What To Know About The COVID XBB.1.5 Variant

Three years after the coronavirus emerged in the United States, a new variant, XBB.1.5 is quickly becoming the dominant strain in parts of the country.


The World Health Organization has said that this variant is “the most transmissible” descendant yet.


Should patients be worried about this virus?  Here is what to know about the XBB.1.5 variant.


What are the symptoms?


Symptoms appear to be close to those of the Omicron variant and can include: fever, sore throat, muscle ache, exhaustion, nausea, cough, sinus congestion, among other problems. The symptoms tyically last 7-10 days. 


Concerns include shortness of breath and low oxygen levels requiring emergency medical attention. 


Exposure takes anywhere from 2-14 days leading to symptoms and/or a positive COVID test.


What COVID Test Should I Receive?


When it comes to COVID-19 testing, there are numerous to choose from: PCR, Antigen, Home Tests, Molecular Tests, etc.


And as a patient experiencing COVID-19 symptoms, it can be very confusing and frustrating to choose what test to get!


The CDC recommends two different tests:



  1. PCR – Most reliable test to confirm COVID-19 infection
  2. Antigen Test – Most appropriate test to confirm if you are no longer contagious.

The appropriate test to take depends on the reason for testing.


The PCR test is the “gold standard” for diagnosing COVID-19.  If you suspect you have COVID-19, the PCR test is the test to take.


Keep in mind, a PCR test can remain positive for months, because this test detects viral fragments as well as the whole virus.


Unlike the PCR test, the antigen test can only determine if you have an active virus in your body.  So if you want to see if you are contagious, the antigen test is the one to take. 


However, a negative antigen test result should be repeated at least 48 hours apart to best detect infection, and a follow up PCR test may be needed to confirm results from an antigen test.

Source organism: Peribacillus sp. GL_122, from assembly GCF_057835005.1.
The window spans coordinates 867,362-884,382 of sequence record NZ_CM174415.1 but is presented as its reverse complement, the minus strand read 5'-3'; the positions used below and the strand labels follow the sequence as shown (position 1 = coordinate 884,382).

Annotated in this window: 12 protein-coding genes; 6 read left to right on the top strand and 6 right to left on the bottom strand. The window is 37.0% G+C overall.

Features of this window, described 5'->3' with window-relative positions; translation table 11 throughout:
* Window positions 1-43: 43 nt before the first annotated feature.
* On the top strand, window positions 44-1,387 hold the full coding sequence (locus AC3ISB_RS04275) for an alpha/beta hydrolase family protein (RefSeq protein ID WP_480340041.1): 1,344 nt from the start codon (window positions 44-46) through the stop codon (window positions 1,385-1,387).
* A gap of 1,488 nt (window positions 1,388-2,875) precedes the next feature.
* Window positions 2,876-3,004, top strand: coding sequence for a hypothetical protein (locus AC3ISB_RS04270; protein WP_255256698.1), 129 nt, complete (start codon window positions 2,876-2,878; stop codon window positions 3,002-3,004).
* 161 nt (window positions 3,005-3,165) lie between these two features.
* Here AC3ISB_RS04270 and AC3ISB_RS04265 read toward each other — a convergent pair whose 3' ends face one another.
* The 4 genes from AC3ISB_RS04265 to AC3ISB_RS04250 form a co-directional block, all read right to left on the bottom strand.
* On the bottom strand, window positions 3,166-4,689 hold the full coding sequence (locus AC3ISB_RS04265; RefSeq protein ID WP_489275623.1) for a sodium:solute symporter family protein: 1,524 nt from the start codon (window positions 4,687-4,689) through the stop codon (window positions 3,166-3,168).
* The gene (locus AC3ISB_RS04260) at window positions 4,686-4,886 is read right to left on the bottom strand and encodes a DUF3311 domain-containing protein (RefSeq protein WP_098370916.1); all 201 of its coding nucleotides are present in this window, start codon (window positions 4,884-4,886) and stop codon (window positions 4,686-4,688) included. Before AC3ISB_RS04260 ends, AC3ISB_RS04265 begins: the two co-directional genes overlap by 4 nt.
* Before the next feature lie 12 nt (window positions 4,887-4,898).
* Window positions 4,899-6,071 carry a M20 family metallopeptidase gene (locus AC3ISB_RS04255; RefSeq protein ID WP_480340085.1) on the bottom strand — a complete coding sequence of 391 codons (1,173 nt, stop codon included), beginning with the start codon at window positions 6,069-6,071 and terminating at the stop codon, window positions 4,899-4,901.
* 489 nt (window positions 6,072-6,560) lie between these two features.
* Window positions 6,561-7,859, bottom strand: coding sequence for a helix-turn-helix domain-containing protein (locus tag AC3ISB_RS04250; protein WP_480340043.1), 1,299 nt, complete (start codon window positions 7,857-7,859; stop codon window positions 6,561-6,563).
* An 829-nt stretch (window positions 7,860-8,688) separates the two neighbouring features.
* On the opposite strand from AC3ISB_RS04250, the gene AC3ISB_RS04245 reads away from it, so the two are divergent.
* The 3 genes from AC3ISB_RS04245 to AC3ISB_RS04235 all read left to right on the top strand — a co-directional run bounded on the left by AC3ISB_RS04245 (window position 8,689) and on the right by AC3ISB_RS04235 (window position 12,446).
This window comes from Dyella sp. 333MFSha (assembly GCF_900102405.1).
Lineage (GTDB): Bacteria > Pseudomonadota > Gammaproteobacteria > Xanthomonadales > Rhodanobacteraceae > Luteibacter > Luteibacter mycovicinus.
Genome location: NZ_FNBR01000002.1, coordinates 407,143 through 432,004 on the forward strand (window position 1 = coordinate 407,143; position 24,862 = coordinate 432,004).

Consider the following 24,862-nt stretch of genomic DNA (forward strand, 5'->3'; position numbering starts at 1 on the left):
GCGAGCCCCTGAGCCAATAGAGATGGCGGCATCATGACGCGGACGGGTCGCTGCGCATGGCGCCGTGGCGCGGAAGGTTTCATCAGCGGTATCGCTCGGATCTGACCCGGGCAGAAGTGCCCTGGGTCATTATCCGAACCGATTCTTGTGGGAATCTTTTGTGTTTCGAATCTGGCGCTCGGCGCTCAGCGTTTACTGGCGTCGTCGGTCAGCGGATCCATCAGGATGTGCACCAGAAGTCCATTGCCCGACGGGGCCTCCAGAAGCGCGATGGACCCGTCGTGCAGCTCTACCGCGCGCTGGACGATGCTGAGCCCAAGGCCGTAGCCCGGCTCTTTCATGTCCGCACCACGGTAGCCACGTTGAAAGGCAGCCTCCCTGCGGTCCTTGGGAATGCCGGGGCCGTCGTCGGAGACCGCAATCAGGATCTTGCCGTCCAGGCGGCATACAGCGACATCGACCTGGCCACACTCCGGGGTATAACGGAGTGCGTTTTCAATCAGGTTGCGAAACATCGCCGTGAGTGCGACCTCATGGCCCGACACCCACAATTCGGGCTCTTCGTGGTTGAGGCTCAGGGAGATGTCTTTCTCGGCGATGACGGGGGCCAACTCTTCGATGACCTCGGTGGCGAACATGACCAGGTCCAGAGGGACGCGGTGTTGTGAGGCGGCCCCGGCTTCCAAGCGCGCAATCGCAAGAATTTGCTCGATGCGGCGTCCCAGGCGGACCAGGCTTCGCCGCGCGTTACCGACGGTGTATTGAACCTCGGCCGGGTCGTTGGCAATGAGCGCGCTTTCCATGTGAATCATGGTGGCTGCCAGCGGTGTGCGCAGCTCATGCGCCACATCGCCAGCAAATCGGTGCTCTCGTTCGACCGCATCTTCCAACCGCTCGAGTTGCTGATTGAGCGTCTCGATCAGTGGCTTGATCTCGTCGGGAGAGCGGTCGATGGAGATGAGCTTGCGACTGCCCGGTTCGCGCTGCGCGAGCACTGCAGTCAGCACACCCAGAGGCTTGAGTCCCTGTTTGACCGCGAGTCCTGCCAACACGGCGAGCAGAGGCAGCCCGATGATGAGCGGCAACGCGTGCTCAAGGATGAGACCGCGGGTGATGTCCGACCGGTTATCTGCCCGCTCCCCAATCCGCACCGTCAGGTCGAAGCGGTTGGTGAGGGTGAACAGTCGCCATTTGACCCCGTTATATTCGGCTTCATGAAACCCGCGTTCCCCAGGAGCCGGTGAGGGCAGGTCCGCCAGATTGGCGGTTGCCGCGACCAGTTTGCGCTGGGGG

Contagious individuals remain positive on a rapid antigen test, typically for 10 days after symptoms but could be longer.


What Do I Do If I Test Positive?


If you test positive for COVID, the CDC recommends you should isolate for at least 5 days if you are experiencing symptoms, and not end your isolation until 24 hours after your symptoms abate. 


If you are not experiencing symptoms, you should isolate for 5 days, and wear a mask for 10 days.


What Treatments are Available?


If you test positive and have symptoms, medicines like Paxlovid may be considered.  If you are over 60 years old, or have a medical condition the raises the risk for serous infection, consult your family doctor, or schedule an appointment with one of our providers to see if you qualify for this medication.


How Do I Keep From Catching This Subvariant?


Keeping up to date with your vaccinations and boosters can provide protection against XBB.1.5.


Wearing a well-fitted mask and avoiding indoor spaces can also reduce the risk of infection.


If you or someone you know suspects coronavirus infection, please contact your primary care doctor, or schedule an appointment at one of our clinics to get the treatment you need.


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